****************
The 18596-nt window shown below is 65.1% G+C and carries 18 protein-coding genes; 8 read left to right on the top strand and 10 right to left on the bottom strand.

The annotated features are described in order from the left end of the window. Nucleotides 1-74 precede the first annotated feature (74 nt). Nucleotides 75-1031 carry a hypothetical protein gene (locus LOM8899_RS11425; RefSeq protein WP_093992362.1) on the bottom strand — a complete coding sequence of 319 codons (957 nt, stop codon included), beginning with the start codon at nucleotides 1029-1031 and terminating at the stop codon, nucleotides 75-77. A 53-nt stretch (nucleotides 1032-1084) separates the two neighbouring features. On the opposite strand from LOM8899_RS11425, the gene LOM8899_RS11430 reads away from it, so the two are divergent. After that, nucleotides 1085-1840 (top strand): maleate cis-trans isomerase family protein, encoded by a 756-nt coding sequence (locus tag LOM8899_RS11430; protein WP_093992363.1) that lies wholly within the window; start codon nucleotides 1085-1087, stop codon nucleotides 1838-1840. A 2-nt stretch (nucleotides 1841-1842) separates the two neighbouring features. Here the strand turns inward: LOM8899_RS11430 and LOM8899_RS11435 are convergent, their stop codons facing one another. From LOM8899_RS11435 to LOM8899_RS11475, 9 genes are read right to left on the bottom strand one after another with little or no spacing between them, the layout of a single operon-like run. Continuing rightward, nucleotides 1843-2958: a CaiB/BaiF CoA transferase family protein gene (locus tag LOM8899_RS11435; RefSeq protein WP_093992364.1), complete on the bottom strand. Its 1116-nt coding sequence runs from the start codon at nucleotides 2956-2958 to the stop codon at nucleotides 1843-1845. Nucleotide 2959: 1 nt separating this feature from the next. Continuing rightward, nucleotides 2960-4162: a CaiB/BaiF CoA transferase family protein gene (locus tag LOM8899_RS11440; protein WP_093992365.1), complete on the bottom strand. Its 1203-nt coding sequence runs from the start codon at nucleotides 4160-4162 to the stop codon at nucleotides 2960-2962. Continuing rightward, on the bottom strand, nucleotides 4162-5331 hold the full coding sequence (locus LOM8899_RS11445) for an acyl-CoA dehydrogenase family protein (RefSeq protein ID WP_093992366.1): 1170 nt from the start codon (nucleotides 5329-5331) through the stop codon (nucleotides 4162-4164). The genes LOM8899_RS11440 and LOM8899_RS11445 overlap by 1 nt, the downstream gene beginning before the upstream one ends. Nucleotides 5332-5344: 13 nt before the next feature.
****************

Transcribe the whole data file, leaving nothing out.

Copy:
The 18596-nt window shown below is 65.1% G+C and carries 18 protein-coding genes; 8 read left to right on the top strand and 10 right to left on the bottom strand.

The annotated features are described in order from the left end of the window. Nucleotides 1-74 precede the first annotated feature (74 nt). Nucleotides 75-1031 carry a hypothetical protein gene (locus LOM8899_RS11425; RefSeq protein WP_093992362.1) on the bottom strand — a complete coding sequence of 319 codons (957 nt, stop codon included), beginning with the start codon at nucleotides 1029-1031 and terminating at the stop codon, nucleotides 75-77. A 53-nt stretch (nucleotides 1032-1084) separates the two neighbouring features. On the opposite strand from LOM8899_RS11425, the gene LOM8899_RS11430 reads away from it, so the two are divergent. After that, nucleotides 1085-1840 (top strand): maleate cis-trans isomerase family protein, encoded by a 756-nt coding sequence (locus tag LOM8899_RS11430; protein WP_093992363.1) that lies wholly within the window; start codon nucleotides 1085-1087, stop codon nucleotides 1838-1840. A 2-nt stretch (nucleotides 1841-1842) separates the two neighbouring features. Here the strand turns inward: LOM8899_RS11430 and LOM8899_RS11435 are convergent, their stop codons facing one another. From LOM8899_RS11435 to LOM8899_RS11475, 9 genes are read right to left on the bottom strand one after another with little or no spacing between them, the layout of a single operon-like run. Continuing rightward, nucleotides 1843-2958: a CaiB/BaiF CoA transferase family protein gene (locus tag LOM8899_RS11435; RefSeq protein WP_093992364.1), complete on the bottom strand. Its 1116-nt coding sequence runs from the start codon at nucleotides 2956-2958 to the stop codon at nucleotides 1843-1845. Nucleotide 2959: 1 nt separating this feature from the next. Continuing rightward, nucleotides 2960-4162: a CaiB/BaiF CoA transferase family protein gene (locus tag LOM8899_RS11440; protein WP_093992365.1), complete on the bottom strand. Its 1203-nt coding sequence runs from the start codon at nucleotides 4160-4162 to the stop codon at nucleotides 2960-2962. Continuing rightward, on the bottom strand, nucleotides 4162-5331 hold the full coding sequence (locus LOM8899_RS11445) for an acyl-CoA dehydrogenase family protein (RefSeq protein ID WP_093992366.1): 1170 nt from the start codon (nucleotides 5329-5331) through the stop codon (nucleotides 4162-4164). The genes LOM8899_RS11440 and LOM8899_RS11445 overlap by 1 nt, the downstream gene beginning before the upstream one ends. Nucleotides 5332-5344: 13 nt before the next feature.